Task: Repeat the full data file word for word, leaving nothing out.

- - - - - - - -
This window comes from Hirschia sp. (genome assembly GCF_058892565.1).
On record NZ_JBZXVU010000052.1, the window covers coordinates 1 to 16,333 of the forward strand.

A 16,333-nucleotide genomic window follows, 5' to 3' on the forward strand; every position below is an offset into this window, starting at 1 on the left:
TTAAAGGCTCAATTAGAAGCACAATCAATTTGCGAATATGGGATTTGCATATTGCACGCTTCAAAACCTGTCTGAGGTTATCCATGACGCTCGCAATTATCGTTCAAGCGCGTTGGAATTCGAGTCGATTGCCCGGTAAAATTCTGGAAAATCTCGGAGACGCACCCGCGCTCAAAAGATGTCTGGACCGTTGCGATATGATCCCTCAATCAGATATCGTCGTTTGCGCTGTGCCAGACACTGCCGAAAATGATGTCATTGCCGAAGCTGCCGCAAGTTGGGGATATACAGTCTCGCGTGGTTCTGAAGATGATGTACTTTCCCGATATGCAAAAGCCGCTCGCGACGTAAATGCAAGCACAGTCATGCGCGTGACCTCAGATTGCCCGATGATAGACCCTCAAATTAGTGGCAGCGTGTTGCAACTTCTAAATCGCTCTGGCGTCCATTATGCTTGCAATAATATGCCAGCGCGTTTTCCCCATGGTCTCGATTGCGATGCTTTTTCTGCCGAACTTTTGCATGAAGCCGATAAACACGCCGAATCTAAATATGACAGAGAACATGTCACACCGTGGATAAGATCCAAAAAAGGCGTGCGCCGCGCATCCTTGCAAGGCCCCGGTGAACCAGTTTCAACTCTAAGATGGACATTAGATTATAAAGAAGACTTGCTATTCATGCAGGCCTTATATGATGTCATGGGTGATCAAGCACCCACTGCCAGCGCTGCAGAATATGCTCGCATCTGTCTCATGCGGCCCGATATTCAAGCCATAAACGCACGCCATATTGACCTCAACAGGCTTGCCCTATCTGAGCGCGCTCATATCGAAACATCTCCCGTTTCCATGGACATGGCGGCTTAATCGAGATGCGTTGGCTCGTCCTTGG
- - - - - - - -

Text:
This window comes from Hirschia sp. (genome assembly GCF_058892565.1).
On record NZ_JBZXVU010000052.1, the window covers coordinates 1 to 16,333 of the forward strand.

A 16,333-nucleotide genomic window follows, 5' to 3' on the forward strand; every position below is an offset into this window, starting at 1 on the left:
TTAAAGGCTCAATTAGAAGCACAATCAATTTGCGAATATGGGATTTGCATATTGCACGCTTCAAAACCTGTCTGAGGTTATCCATGACGCTCGCAATTATCGTTCAAGCGCGTTGGAATTCGAGTCGATTGCCCGGTAAAATTCTGGAAAATCTCGGAGACGCACCCGCGCTCAAAAGATGTCTGGACCGTTGCGATATGATCCCTCAATCAGATATCGTCGTTTGCGCTGTGCCAGACACTGCCGAAAATGATGTCATTGCCGAAGCTGCCGCAAGTTGGGGATATACAGTCTCGCGTGGTTCTGAAGATGATGTACTTTCCCGATATGCAAAAGCCGCTCGCGACGTAAATGCAAGCACAGTCATGCGCGTGACCTCAGATTGCCCGATGATAGACCCTCAAATTAGTGGCAGCGTGTTGCAACTTCTAAATCGCTCTGGCGTCCATTATGCTTGCAATAATATGCCAGCGCGTTTTCCCCATGGTCTCGATTGCGATGCTTTTTCTGCCGAACTTTTGCATGAAGCCGATAAACACGCCGAATCTAAATATGACAGAGAACATGTCACACCGTGGATAAGATCCAAAAAAGGCGTGCGCCGCGCATCCTTGCAAGGCCCCGGTGAACCAGTTTCAACTCTAAGATGGACATTAGATTATAAAGAAGACTTGCTATTCATGCAGGCCTTATATGATGTCATGGGTGATCAAGCACCCACTGCCAGCGCTGCAGAATATGCTCGCATCTGTCTCATGCGGCCCGATATTCAAGCCATAAACGCACGCCATATTGACCTCAACAGGCTTGCCCTATCTGAGCGCGCTCATATCGAAACATCTCCCGTTTCCATGGACATGGCGGCTTAATCGAGATGCGTTGGCTCGTCCTTGG